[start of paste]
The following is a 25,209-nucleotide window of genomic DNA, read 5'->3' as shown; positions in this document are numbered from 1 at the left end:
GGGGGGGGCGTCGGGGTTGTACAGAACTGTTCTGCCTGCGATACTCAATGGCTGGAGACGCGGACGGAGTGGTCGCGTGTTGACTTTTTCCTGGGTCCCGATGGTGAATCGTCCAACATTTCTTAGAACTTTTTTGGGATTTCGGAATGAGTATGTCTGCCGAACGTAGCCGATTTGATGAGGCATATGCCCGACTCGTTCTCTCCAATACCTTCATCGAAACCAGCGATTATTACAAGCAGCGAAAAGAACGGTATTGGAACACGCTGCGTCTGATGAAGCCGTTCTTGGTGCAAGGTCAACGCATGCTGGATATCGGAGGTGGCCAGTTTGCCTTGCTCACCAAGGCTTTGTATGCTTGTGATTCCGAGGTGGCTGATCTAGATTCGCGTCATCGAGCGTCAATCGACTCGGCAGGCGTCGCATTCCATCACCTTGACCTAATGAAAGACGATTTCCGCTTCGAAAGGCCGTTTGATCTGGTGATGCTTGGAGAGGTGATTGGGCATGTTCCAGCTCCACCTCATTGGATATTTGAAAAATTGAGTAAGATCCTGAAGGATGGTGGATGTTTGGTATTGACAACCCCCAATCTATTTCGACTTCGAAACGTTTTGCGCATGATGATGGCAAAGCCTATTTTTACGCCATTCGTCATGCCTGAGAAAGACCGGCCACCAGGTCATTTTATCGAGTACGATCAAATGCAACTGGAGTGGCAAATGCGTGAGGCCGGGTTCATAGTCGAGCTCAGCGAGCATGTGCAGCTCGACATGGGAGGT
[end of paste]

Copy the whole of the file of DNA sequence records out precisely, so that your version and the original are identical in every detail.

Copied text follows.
The following is a 25,209-nucleotide window of genomic DNA, read 5'->3' as shown; positions in this document are numbered from 1 at the left end:
GGGGGGGGCGTCGGGGTTGTACAGAACTGTTCTGCCTGCGATACTCAATGGCTGGAGACGCGGACGGAGTGGTCGCGTGTTGACTTTTTCCTGGGTCCCGATGGTGAATCGTCCAACATTTCTTAGAACTTTTTTGGGATTTCGGAATGAGTATGTCTGCCGAACGTAGCCGATTTGATGAGGCATATGCCCGACTCGTTCTCTCCAATACCTTCATCGAAACCAGCGATTATTACAAGCAGCGAAAAGAACGGTATTGGAACACGCTGCGTCTGATGAAGCCGTTCTTGGTGCAAGGTCAACGCATGCTGGATATCGGAGGTGGCCAGTTTGCCTTGCTCACCAAGGCTTTGTATGCTTGTGATTCCGAGGTGGCTGATCTAGATTCGCGTCATCGAGCGTCAATCGACTCGGCAGGCGTCGCATTCCATCACCTTGACCTAATGAAAGACGATTTCCGCTTCGAAAGGCCGTTTGATCTGGTGATGCTTGGAGAGGTGATTGGGCATGTTCCAGCTCCACCTCATTGGATATTTGAAAAATTGAGTAAGATCCTGAAGGATGGTGGATGTTTGGTATTGACAACCCCCAATCTATTTCGACTTCGAAACGTTTTGCGCATGATGATGGCAAAGCCTATTTTTACGCCATTCGTCATGCCTGAGAAAGACCGGCCACCAGGTCATTTTATCGAGTACGATCAAATGCAACTGGAGTGGCAAATGCGTGAGGCCGGGTTCATAGTCGAGCTCAGCGAGCATGTGCAGCTCGACATGGGAGGT